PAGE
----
Dvorak wrote the Symphony No. 2 in B flat major, Op. 4 in 1865, but he was so poor at the time he couldn’t even afford to have it bound. It finally premiered in 1888, getting all of one performance during the composer’s lifetime; not exactly an auspicious start for the young Dvorak or his second symphonic work. Fortunately, that doesn’t stop Maestro Serebrier from giving it his all.
The Second Symphony is a fairly light work, lyrical, bucolic, and agreeable. That’s the way Serebrier approaches it, with a strong, lively spirit yet with good humor and a pastoral outlook as well. The conductor maintains moderately quick tempos throughout, giving the piece a peppy yet easygoing amiability. The Second is essentially a cheerful, often gentle work, and Serebrier keeps it that way.
The symphony begins with a lengthy introduction, followed by a moderately more aggressive tune, an exposition, recapitulation, and coda, all in pretty much an Allegro con moto tempo as Dvorak indicates. Throughout this fifteen-minute movement, Serebrier and the Bournemouth players sound elegant and refined, even though he moves things along at a moderately rapid gait. The music may not be entirely memorable, but the conductor handles it in a fluid, fluent manner that makes it quite easy to take.
Under Serebrier the second-movement Adagio is peaceful and serene, a quiet tranquility pervading the scene, tinged with a touch of romantic melancholy. Next, we get what by Dvorak’s standards is an extra-long Scherzo, in which Serebrier finds suitable joy handling the varied and abundant themes.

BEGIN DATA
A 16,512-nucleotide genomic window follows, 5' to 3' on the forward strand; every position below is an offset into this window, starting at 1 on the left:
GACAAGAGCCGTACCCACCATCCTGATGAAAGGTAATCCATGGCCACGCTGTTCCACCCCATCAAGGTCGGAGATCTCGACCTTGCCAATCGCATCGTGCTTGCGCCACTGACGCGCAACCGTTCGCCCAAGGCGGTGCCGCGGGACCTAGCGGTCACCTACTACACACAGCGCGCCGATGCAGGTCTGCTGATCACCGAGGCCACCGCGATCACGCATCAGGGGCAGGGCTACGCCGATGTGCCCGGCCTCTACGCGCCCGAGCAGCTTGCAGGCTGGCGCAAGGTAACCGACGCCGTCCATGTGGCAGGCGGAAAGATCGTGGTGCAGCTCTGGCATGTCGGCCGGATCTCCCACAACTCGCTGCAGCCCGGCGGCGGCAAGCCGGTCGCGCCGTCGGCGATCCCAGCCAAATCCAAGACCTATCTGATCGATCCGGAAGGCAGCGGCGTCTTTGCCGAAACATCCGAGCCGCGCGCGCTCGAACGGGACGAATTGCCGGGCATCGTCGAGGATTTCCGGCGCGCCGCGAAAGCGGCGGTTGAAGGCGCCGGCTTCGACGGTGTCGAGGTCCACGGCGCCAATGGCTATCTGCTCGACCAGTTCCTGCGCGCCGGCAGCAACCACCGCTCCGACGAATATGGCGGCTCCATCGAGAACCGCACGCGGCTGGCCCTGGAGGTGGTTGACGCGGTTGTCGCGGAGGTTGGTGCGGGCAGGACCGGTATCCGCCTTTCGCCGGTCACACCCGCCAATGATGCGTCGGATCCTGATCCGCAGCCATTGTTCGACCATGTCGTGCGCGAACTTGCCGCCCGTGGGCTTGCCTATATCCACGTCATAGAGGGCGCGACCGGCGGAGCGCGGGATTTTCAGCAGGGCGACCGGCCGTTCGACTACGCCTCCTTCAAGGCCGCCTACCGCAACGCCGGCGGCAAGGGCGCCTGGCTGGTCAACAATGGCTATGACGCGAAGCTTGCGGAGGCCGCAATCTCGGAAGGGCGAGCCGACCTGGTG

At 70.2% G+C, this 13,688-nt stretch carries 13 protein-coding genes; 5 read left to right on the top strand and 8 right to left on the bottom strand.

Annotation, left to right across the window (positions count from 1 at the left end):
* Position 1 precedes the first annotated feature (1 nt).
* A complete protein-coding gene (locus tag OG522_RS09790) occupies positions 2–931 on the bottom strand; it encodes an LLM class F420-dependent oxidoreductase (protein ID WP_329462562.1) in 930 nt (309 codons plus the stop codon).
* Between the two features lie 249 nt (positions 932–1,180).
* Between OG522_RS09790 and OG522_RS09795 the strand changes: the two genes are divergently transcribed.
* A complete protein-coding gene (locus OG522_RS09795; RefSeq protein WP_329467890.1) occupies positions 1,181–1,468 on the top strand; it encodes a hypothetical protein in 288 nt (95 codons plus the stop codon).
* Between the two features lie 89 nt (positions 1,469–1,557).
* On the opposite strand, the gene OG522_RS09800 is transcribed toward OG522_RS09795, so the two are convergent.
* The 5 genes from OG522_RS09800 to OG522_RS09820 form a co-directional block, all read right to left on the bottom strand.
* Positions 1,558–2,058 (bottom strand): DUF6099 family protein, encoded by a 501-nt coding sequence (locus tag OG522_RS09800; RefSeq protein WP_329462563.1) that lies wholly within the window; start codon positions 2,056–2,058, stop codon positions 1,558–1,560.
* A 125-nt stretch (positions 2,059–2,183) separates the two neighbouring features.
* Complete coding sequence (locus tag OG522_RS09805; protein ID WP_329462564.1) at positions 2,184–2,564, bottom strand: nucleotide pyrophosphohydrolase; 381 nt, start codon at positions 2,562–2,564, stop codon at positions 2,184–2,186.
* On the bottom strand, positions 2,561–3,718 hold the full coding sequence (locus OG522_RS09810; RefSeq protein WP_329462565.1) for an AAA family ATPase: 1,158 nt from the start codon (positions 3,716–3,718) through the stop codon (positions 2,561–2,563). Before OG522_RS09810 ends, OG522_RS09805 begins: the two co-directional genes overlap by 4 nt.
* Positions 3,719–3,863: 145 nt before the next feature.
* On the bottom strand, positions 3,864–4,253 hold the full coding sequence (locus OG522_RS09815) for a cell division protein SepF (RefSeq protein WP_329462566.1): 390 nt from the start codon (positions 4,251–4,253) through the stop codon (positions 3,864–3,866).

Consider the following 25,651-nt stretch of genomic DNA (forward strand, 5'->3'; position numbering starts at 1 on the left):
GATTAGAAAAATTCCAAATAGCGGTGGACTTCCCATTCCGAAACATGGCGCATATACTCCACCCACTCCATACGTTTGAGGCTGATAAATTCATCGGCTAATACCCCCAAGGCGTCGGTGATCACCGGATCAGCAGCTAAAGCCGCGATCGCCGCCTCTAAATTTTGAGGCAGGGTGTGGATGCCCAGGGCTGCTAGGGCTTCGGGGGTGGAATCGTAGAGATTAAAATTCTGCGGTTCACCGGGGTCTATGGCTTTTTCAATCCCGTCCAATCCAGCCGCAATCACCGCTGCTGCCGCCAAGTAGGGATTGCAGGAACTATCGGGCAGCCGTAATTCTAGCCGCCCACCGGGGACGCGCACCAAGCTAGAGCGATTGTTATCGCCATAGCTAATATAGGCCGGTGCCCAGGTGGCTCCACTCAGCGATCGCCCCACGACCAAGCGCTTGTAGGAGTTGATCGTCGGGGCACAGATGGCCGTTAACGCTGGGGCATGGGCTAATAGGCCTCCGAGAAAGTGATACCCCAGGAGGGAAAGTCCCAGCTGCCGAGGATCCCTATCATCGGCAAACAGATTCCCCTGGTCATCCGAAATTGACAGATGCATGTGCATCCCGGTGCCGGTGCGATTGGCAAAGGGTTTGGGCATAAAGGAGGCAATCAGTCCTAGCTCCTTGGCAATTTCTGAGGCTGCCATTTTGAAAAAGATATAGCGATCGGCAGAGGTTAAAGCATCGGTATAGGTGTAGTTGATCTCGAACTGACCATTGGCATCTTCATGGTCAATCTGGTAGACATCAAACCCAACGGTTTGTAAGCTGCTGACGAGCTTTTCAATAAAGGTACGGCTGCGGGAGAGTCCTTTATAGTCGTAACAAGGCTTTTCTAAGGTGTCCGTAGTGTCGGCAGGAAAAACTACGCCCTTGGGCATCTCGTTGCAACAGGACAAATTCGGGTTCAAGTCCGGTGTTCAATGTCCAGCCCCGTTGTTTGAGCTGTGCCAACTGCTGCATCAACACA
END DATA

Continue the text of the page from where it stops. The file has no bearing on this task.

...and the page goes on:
Then comes a finale of great exuberance and even greater extravagance, the various melodies practically falling over one another. Here, Serebrier seems a bit more hesitant than in the previous sections of the symphonies. It's trifling, but he does appear to slow the pace a tad, at least in places, rather starting and stopping more than necessary. In any case, no harm done, and the conductor takes the music out on a grand, broad, Tchaikovsky-like sweep. Neither the symphony nor Serebrier's reading of it will probably win any awards, but it is doubtless satisfying and certainly more than competent.
Coupled with the symphony we find three of Dvorak's Slavonic Dances from 1878 and 1886: Nos. 3 and 6 from Op. 46 and No. 7 from Op. 72. They are brief, about three to five minutes apiece, and they demonstrate the composer's later, more concise, more familiar style, with which he won his first international success. If Serebrier loses a little something in the way of rustic charm, he does give the music a lovely, effortless appeal, and they do, in fact, surpass the Symphony No. 2 in almost every way despite their brevity. Indeed, it may be their very conciseness that makes the Dances so delightful, filled as they are with lilting, high-spirited good will.
It's very nicely recorded, too, spacious and open, and very, very smooth. It's a tad close for my liking, but it's not distracting; it just decreases somewhat the sense of depth and dimensionality in the music. Dynamics, impact, and frequency extensions in the bass and treble are adequate, though not outstanding, and midrange definition is fine. The recording may not rank in the upper echelons of audiophile perfection, but like the performances it is easy on the ear and quite pleasant.
John J. Puccio